Information About Service Animals
A: Under the Americans with Disabilities Act (ADA) and Massachusetts General Law c. 272, В§ 98A, businesses that serve the public, such as restaurants, hotels, retail stores, taxicabs, theaters, concert halls, and sports facilities, are prohibited from discriminating against individuals with disabilities. Among other things, these laws require businesses to allow people with disabilities to bring their service animals onto business premises in whatever areas customers are generally allowed. Discrimination by a business against persons with disabilities is also a violation of the Massachusetts Consumer Protection Act, G.L. c. 93A.
- Alerting persons with hearing impairments to sound
- Pulling wheelchairs or carrying and picking up things for persons with mobility impairments
- Assisting persons with mobility impairments with balance
- Alerting a person with a epilepsy, diabetes or a psychiatric disability to health changes that need immediate attention
Other laws, including fair housing and employment discrimination laws, allow animals other than dogs and miniature horses and animals that do not have training, such as вЂњemotional support animalsвЂќ if it is a reasonable accommodation for a disability. If your business has a grant or contract funded by the federal government, you should check with your funding source for applicable rules.
It is important to remember that an individual may have a disability even if that disability is not open and obvious. For example, some servicemembers and veterans are prescribed service animals to treat Traumatic Brain Injury (TBI) and Post Traumatic Stress Disorder (PTSD).
Q: How can I tell if an animal is really a service animal and not just a pet?
A: Some, but not all, service animals wear special collars and harnesses. If you are not certain that an animal is a service animal, you are allowed to ask (1) if it is a service animal required because of a disability, or (2) what tasks the animal performs. You cannot ask for documentation or certification that it is a service animal. Currently, there is no state or national certification available for service animals so businesses are not permitted to inquire if the animal is licensed or certified or whether the animal has identification papers
To differentiate between pets and service animals, businesses can ask the person with a disability if the animal is a service animal required because of a disability. They can also ask what tasks the animal has been trained to perform. Once an individual answers these questions the business may not question them further or separate the animal from the individual except as noted above. Businesses may not inquire about the individualвЂ™s disability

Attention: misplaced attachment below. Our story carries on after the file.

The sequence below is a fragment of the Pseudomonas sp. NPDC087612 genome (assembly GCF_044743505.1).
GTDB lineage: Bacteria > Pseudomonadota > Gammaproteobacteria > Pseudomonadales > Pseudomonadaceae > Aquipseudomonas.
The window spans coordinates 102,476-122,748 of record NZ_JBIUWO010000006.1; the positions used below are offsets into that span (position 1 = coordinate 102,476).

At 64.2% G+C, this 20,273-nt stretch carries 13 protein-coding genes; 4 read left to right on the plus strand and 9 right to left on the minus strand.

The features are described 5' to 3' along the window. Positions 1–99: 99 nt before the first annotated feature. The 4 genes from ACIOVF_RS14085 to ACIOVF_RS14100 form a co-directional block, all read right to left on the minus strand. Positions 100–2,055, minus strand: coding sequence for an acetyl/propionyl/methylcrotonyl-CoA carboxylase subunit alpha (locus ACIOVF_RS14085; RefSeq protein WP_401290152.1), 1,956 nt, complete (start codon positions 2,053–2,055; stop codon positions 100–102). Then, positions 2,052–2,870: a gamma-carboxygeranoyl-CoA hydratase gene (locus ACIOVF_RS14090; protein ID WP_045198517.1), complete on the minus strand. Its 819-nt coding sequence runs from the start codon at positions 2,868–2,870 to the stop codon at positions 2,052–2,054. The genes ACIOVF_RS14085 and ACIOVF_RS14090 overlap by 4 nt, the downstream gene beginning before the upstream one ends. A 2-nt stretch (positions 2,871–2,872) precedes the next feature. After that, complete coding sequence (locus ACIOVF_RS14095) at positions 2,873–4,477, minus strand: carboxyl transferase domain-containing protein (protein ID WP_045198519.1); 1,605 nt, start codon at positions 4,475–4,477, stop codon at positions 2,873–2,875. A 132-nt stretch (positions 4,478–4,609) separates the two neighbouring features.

Q: I always have had a clearly posted “no pets” policy at my establishment. Do I still have to allow service animals in?
Q: My county health department has told me that only a seeing eye or guide dog has to be admitted but not dogs that help people with other disabilities. If I follow those regulations, am I violating the ADA?
Q: Am I responsible for the animal while the person with a disability is in my business?
Q: Can I exclude an animal that doesn’t really seem dangerous, but is disruptive to my business?
A: Service animals are protected under the Americans with Disabilities Act and Massachusetts General Law c. 272, В§ 98A, among other laws. These laws require businesses to allow individuals accompanied by service animals into places of public accommodation like restaurants, hotels, and stores, regardless of sanitary or health codes.
The individual and the service animal must be permitted in all areas of the facility normally open to members of the public. Businesses should not seek to separate individuals with disabilities from their service animal. However, businesses can exclude service animals if the animal misbehaves and the owner is unable to bring the animal under control. In those rare cases, the person with disability must then be admitted without the service animal.
Q: I heard that business no longer has to accept animals other than dogs and miniature horses. Am I required to allow tenants in my apartment building to have animals other than dogs and miniature horses?
For more information about service animals or accommodating individuals with disabilities, call the Civil Rights Division at (617) 963-2939. You can also review the service animal advisory published by the United States Department of Justice.